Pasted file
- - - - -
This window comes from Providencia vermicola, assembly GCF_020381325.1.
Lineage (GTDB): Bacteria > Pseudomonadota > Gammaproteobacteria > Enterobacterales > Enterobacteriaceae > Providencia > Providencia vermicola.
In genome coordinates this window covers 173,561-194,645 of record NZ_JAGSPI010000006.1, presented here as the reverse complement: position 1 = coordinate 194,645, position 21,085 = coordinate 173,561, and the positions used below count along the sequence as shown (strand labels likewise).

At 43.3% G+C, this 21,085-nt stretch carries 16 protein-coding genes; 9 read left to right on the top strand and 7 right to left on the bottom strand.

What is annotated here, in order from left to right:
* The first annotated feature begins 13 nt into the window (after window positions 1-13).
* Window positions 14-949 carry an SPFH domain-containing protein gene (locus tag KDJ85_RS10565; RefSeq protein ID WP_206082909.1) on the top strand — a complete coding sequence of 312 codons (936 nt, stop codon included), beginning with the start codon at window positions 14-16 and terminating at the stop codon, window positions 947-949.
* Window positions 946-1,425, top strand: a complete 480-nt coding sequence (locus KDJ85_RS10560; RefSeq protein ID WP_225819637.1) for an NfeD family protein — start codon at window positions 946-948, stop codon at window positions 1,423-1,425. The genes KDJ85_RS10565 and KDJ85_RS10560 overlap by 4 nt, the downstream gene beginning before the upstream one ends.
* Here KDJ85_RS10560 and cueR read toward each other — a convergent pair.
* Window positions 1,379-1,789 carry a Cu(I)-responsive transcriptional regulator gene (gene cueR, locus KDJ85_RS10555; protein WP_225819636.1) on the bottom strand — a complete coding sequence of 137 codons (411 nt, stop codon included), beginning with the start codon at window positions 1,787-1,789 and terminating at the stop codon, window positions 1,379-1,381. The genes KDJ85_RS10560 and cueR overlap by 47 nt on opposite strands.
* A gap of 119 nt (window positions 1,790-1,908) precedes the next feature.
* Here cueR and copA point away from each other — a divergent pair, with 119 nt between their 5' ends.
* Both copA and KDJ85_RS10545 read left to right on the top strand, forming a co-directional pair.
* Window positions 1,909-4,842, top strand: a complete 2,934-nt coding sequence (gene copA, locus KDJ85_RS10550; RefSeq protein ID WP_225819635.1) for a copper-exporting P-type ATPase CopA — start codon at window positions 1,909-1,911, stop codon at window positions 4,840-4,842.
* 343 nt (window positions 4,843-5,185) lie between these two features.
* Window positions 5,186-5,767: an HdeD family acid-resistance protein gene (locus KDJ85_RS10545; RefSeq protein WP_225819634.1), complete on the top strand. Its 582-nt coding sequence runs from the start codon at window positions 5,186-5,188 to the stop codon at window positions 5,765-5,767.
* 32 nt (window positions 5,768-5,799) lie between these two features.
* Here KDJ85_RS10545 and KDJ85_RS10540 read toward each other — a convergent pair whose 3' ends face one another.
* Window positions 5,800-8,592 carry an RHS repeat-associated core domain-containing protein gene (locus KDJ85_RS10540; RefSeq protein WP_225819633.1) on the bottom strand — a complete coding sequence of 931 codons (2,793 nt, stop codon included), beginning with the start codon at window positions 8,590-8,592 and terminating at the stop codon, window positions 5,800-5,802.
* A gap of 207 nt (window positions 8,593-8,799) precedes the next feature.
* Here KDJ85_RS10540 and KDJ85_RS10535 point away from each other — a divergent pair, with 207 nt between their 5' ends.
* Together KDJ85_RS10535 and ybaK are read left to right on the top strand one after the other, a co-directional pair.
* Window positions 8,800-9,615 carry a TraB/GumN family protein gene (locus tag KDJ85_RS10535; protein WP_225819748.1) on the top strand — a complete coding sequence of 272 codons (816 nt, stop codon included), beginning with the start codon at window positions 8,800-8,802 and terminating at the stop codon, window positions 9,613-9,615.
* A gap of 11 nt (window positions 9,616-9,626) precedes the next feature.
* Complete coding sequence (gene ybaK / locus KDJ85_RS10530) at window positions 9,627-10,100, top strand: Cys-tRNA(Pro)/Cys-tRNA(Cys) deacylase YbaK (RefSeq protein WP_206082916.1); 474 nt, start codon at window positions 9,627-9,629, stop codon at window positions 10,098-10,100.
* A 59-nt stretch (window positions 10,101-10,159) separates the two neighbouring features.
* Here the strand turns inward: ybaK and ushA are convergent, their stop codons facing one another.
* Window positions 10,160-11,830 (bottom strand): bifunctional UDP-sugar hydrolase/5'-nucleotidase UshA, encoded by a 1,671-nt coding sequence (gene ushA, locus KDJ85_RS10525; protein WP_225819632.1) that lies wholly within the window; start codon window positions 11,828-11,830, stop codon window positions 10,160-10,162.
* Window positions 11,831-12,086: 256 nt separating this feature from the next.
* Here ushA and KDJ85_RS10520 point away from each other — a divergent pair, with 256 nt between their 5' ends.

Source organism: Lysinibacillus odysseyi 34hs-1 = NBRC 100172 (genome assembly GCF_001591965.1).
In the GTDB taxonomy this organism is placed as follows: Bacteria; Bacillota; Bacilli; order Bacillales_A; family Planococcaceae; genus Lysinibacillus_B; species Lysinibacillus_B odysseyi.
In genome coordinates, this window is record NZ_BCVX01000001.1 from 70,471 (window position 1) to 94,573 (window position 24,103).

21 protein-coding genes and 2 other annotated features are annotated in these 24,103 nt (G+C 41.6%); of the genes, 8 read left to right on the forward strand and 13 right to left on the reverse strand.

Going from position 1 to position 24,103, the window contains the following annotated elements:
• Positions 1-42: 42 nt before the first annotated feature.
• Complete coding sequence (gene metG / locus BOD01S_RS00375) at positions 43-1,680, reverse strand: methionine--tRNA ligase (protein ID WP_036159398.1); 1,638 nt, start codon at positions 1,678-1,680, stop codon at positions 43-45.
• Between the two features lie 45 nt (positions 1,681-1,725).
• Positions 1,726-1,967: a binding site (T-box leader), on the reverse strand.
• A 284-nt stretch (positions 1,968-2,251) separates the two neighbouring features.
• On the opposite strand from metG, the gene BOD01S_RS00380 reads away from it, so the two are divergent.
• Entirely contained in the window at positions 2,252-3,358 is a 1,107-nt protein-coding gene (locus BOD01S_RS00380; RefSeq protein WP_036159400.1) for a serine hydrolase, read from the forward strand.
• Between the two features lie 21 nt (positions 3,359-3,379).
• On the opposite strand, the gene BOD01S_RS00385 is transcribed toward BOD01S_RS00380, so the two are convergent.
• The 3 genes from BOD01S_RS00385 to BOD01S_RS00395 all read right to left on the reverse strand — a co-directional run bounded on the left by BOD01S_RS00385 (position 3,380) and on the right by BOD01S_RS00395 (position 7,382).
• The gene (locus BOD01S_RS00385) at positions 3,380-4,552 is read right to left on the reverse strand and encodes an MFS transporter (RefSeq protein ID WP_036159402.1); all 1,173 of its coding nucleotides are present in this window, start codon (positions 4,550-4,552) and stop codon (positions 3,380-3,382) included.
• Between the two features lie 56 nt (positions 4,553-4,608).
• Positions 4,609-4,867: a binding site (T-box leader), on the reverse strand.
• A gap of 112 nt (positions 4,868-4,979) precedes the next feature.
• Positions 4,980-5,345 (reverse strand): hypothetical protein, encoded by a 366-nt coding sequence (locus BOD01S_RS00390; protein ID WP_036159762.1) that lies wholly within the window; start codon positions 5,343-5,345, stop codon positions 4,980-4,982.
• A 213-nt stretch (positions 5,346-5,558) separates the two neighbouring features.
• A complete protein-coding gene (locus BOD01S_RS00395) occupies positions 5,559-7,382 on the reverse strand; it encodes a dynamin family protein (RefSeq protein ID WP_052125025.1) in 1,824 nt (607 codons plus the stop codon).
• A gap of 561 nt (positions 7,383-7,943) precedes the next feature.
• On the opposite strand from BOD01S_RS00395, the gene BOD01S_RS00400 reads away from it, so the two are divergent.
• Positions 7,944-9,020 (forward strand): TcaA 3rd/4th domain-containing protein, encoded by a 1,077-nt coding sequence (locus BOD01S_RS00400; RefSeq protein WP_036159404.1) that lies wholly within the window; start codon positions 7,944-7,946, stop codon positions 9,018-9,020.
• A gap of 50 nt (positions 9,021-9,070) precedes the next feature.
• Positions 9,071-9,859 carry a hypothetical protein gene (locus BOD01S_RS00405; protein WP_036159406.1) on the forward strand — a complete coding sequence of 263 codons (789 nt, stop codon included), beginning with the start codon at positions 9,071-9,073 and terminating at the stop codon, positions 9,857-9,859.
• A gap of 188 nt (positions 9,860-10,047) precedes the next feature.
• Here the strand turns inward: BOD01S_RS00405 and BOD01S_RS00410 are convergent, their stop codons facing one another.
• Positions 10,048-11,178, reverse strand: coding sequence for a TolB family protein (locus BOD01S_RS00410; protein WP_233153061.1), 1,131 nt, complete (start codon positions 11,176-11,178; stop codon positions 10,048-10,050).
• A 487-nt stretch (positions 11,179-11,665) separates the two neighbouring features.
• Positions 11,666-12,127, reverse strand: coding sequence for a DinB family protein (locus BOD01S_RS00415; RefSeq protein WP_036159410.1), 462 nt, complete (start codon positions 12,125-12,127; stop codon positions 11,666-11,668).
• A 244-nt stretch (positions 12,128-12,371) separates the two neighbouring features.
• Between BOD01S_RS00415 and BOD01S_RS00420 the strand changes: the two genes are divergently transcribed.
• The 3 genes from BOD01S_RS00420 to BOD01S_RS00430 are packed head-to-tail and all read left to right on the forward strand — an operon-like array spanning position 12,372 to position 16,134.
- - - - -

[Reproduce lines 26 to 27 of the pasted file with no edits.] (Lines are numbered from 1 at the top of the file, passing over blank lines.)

* A 59-nt stretch (window positions 10,101-10,159) separates the two neighbouring features.
* Here the strand turns inward: ybaK and ushA are convergent, their stop codons facing one another.